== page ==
The Country

Qatar generally consists of low-lying naturally arid land with exception of some scattered limestone outcrops at the Dukhan area which is 40 metes above sea level at the western side of the country, the rocky area around Fuwairat in the north, and some dramatic sand-dunes in the south where the towering hills of sand rise almost abruptly from the desert plain.
The coastline is heavily indented in places, creating a series of bays, beaches and natural harbours or khors. Where the water-table come close to the surface, seasonal pools from and a more fertile belt exists towards the north and within the centre of the country, permitting both natural vegetation and agricultural development. The latter industry, aided by modern technology and significant investment, has made considerable strides in recent years helping to achieve the country's goal of self-sufficiency in food production.


Artefacts discovered by Danish, British and French archaeological teams in 1965, 1973 and 1976 consecutively, revealed that Qatar has been inhabited by Man since the fourth millennium BC. Excavations have also shown that the Ubaid culture in Mesopotamia extended to the Qatar peninsula. During the fifth century BC., the Greek historian Herodotus wrote that the Kena'an tribes, who were well known for their navigational skills and marine trading activities, were the first inhabitants of Qatar. The Greek geographer Ptolemy, in his map of the Arab World, records the name of Qatara, which is believed to have referred to the famous Qatari town of Al Zubarah, which was one of the most important commercial sea ports in the area.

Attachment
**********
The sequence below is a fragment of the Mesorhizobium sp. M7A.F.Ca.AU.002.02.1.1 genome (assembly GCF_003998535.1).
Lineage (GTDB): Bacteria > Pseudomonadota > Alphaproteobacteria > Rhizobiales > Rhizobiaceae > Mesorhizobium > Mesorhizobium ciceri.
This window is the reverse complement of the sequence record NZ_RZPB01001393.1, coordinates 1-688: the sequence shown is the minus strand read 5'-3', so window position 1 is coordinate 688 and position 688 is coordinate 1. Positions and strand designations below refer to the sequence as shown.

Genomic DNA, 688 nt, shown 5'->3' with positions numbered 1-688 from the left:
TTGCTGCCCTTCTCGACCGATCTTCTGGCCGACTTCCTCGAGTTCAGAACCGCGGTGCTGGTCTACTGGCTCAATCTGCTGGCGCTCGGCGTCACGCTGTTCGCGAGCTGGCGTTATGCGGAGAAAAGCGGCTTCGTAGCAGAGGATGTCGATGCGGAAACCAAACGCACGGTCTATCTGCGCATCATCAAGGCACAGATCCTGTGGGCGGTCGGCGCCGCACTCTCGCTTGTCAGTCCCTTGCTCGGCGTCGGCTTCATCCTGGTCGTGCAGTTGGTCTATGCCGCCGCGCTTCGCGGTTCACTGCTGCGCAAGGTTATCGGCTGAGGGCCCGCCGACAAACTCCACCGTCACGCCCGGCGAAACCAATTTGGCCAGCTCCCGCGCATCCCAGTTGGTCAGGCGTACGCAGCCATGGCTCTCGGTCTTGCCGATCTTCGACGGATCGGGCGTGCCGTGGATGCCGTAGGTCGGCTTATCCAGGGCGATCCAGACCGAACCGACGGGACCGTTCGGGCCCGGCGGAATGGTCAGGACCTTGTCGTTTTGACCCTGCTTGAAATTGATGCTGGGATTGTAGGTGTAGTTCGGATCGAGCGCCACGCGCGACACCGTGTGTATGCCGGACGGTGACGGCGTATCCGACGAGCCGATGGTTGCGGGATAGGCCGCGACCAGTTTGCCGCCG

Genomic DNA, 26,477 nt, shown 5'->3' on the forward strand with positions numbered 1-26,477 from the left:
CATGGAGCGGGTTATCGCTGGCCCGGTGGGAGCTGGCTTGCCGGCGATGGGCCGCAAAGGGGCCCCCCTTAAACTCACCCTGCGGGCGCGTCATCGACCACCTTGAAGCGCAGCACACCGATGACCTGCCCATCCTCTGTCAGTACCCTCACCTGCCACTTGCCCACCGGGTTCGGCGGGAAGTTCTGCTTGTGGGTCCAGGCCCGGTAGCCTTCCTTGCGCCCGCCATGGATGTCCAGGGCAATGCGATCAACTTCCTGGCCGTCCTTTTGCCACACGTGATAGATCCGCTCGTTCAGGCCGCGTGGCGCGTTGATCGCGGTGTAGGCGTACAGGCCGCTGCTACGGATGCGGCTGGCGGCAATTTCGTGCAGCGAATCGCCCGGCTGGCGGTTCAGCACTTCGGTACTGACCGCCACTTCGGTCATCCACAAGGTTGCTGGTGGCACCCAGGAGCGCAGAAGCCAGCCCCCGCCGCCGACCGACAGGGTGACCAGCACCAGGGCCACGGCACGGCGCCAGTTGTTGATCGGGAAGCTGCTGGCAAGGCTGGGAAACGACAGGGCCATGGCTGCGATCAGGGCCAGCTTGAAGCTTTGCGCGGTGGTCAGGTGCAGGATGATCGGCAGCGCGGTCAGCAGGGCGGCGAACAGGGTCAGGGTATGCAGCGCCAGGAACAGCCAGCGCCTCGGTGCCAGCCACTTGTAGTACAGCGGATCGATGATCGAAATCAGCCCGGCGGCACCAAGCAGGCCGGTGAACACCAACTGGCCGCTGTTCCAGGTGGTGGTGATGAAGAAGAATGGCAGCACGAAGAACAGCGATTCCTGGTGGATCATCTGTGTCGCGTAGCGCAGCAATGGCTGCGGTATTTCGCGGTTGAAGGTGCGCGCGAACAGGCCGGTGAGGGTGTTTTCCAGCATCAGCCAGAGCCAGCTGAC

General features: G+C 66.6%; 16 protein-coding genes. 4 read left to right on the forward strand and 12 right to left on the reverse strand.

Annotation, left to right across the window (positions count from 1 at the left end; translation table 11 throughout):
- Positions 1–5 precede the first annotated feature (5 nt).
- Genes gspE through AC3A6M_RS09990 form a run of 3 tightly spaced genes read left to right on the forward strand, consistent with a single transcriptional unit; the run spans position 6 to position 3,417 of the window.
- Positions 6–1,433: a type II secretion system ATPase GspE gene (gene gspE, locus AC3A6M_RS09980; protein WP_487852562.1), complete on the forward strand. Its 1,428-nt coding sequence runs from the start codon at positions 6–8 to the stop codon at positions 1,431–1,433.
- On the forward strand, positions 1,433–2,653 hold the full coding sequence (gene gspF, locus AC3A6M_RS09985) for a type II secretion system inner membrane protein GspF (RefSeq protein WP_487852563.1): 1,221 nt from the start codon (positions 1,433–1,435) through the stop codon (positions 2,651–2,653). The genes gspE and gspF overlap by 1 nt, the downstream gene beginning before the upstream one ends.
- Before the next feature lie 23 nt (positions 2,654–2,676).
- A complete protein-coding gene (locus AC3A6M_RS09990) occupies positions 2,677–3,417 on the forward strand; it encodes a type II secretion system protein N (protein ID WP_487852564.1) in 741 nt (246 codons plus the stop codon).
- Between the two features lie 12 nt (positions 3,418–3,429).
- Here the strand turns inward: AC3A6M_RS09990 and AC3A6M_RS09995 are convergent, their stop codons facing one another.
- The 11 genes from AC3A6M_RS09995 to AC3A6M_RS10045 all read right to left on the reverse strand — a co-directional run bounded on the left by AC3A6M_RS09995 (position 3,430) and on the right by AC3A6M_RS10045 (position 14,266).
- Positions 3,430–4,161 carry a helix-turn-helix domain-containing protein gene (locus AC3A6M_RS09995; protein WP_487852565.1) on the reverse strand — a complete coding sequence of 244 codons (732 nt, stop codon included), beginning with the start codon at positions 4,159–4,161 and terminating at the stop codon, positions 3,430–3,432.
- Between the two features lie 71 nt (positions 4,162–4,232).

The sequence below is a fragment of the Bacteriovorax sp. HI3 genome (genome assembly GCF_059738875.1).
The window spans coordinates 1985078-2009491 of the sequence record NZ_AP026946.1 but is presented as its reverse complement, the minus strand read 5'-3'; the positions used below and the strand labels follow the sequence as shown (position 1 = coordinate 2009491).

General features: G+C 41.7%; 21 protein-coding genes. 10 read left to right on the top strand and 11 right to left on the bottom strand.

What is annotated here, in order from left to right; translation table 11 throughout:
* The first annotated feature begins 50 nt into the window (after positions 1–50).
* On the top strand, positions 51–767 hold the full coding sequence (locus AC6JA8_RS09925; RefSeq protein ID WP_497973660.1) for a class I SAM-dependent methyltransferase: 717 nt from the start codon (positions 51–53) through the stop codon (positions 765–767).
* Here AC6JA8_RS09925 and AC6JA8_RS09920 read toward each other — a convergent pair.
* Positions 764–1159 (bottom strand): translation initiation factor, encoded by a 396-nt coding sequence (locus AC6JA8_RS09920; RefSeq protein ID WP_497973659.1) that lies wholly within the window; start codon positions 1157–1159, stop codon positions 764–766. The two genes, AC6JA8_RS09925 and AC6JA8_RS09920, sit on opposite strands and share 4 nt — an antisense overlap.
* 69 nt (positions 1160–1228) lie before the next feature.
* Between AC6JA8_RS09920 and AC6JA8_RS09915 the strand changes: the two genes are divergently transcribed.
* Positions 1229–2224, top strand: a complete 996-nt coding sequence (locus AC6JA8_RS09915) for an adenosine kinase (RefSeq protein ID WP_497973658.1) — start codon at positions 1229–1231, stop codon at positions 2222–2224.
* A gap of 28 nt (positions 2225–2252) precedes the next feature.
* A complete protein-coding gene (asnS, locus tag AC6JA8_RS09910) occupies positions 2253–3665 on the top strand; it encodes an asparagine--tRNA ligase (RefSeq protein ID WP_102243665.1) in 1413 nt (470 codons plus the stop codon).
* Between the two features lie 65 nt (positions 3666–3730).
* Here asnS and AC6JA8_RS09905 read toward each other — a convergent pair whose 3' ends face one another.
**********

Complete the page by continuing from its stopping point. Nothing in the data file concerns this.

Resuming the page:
In the seventh century AD Qatar embraced Islam during the era of its king Al Munthir bin Sawi Al Tameemi. Historical Islamic texts describe the Qatari people's navigational skills, and their participation in the preparation of the first Islamic navy for Jihad under the leadership of Abu Ala'a Al Hadhrami. Meanwhile, Arab historians and travellers also admired the Qatari poet and knight' Qatari ibn al Fuja'h' for his bravery and steadfastness.
The Arab geographer Yaqoot Al Hamawi, in his book Muja'm al Buldan, praised the high status acquired by Qatar in its early manufacture of textiles as well as for its flint arrow-head industry which is called al Rimah al Khatiyah.
During the Abbasid era, in the fourteenth century AD, Qatar experienced a period of economic growth as a result of increased demand for pearls from the Khalifate in Baghdad. Evidence of this period may be found at the Murwab Fort, on the western coast of the country, which reflects the Abbasid style of architecture.
An alliance with the Turks, undertaken in the sixteenth century in order to expel Portugueuse from the region, resulted in Qatar coming under Ottoman influence for more than 400 years, albeit that actual authority was vested in local Arab tribal sheikhs. Following the outbreak of World War I, Qatar signed a protection treaty with Britain in 1916, but the British influence was influenced to some administrative matters.
The Al Thani royal family, who belong to the Tameem tribe from Modhar bin Nizar, and hail from a tribal gathering at Jabrin Oasis south of Najd, moved to Qatar in the early eighteenth century. The family derived its name from its mentor Thani bin Mohammed, father of Mohammed bin Thani, who was the first Sheikh to practice real authority in the Qatar peninsula. HH Sheikh Hamad bin Khalifa Al Thani became the Emir of Qatar on 27 June, 1995.
HH Sheikh Hamad is a strong supporter of the GCC and has stated that: "We have always been keen to strengthen our affiliation to the GCC, and adoption of its noble objectives. We have also worked with our brothers the leaders of the member states to boost its march and activate joint action within its framework.
Out of our Gulf motivated affiliation, we endeavour to support the security and stability of our Gulf region, as Gulf security has become one of the main concerns of its peoples."